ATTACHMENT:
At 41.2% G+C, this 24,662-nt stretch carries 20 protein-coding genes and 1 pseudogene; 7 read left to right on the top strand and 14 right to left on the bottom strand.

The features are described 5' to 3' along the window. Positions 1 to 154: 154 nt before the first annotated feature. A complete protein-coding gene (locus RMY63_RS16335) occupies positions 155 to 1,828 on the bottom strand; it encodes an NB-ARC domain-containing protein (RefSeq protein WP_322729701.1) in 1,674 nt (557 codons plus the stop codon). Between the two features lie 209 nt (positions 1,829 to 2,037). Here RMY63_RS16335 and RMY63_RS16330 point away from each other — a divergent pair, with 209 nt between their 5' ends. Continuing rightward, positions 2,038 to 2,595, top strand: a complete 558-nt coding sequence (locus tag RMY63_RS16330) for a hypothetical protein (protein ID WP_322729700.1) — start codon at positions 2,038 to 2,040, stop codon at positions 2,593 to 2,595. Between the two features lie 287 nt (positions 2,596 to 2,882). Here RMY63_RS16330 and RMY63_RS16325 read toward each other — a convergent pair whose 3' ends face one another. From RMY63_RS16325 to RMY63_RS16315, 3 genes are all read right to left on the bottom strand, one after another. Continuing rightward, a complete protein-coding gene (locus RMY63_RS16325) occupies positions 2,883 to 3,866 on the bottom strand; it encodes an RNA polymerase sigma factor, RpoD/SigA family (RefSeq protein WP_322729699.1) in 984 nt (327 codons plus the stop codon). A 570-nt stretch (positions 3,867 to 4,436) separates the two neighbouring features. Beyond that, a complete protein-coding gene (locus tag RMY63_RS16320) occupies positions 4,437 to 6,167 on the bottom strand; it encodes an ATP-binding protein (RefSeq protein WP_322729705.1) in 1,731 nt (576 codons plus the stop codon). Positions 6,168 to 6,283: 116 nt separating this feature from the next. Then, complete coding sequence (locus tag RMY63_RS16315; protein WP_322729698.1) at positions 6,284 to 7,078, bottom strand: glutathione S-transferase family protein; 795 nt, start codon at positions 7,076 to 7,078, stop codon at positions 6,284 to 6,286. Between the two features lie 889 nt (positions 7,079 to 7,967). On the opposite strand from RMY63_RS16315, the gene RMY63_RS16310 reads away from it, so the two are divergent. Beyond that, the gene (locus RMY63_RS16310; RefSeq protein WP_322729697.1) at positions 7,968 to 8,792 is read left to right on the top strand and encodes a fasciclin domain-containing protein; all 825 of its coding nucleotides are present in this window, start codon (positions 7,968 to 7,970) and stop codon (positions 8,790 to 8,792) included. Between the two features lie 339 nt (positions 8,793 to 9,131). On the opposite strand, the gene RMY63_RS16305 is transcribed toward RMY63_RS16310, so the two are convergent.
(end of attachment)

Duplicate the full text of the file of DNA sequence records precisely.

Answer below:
At 41.2% G+C, this 24,662-nt stretch carries 20 protein-coding genes and 1 pseudogene; 7 read left to right on the top strand and 14 right to left on the bottom strand.

The features are described 5' to 3' along the window. Positions 1 to 154: 154 nt before the first annotated feature. A complete protein-coding gene (locus RMY63_RS16335) occupies positions 155 to 1,828 on the bottom strand; it encodes an NB-ARC domain-containing protein (RefSeq protein WP_322729701.1) in 1,674 nt (557 codons plus the stop codon). Between the two features lie 209 nt (positions 1,829 to 2,037). Here RMY63_RS16335 and RMY63_RS16330 point away from each other — a divergent pair, with 209 nt between their 5' ends. Continuing rightward, positions 2,038 to 2,595, top strand: a complete 558-nt coding sequence (locus tag RMY63_RS16330) for a hypothetical protein (protein ID WP_322729700.1) — start codon at positions 2,038 to 2,040, stop codon at positions 2,593 to 2,595. Between the two features lie 287 nt (positions 2,596 to 2,882). Here RMY63_RS16330 and RMY63_RS16325 read toward each other — a convergent pair whose 3' ends face one another. From RMY63_RS16325 to RMY63_RS16315, 3 genes are all read right to left on the bottom strand, one after another. Continuing rightward, a complete protein-coding gene (locus RMY63_RS16325) occupies positions 2,883 to 3,866 on the bottom strand; it encodes an RNA polymerase sigma factor, RpoD/SigA family (RefSeq protein WP_322729699.1) in 984 nt (327 codons plus the stop codon). A 570-nt stretch (positions 3,867 to 4,436) separates the two neighbouring features. Beyond that, a complete protein-coding gene (locus tag RMY63_RS16320) occupies positions 4,437 to 6,167 on the bottom strand; it encodes an ATP-binding protein (RefSeq protein WP_322729705.1) in 1,731 nt (576 codons plus the stop codon). Positions 6,168 to 6,283: 116 nt separating this feature from the next. Then, complete coding sequence (locus tag RMY63_RS16315; protein WP_322729698.1) at positions 6,284 to 7,078, bottom strand: glutathione S-transferase family protein; 795 nt, start codon at positions 7,076 to 7,078, stop codon at positions 6,284 to 6,286. Between the two features lie 889 nt (positions 7,079 to 7,967). On the opposite strand from RMY63_RS16315, the gene RMY63_RS16310 reads away from it, so the two are divergent. Beyond that, the gene (locus RMY63_RS16310; RefSeq protein WP_322729697.1) at positions 7,968 to 8,792 is read left to right on the top strand and encodes a fasciclin domain-containing protein; all 825 of its coding nucleotides are present in this window, start codon (positions 7,968 to 7,970) and stop codon (positions 8,790 to 8,792) included. Between the two features lie 339 nt (positions 8,793 to 9,131). On the opposite strand, the gene RMY63_RS16305 is transcribed toward RMY63_RS16310, so the two are convergent.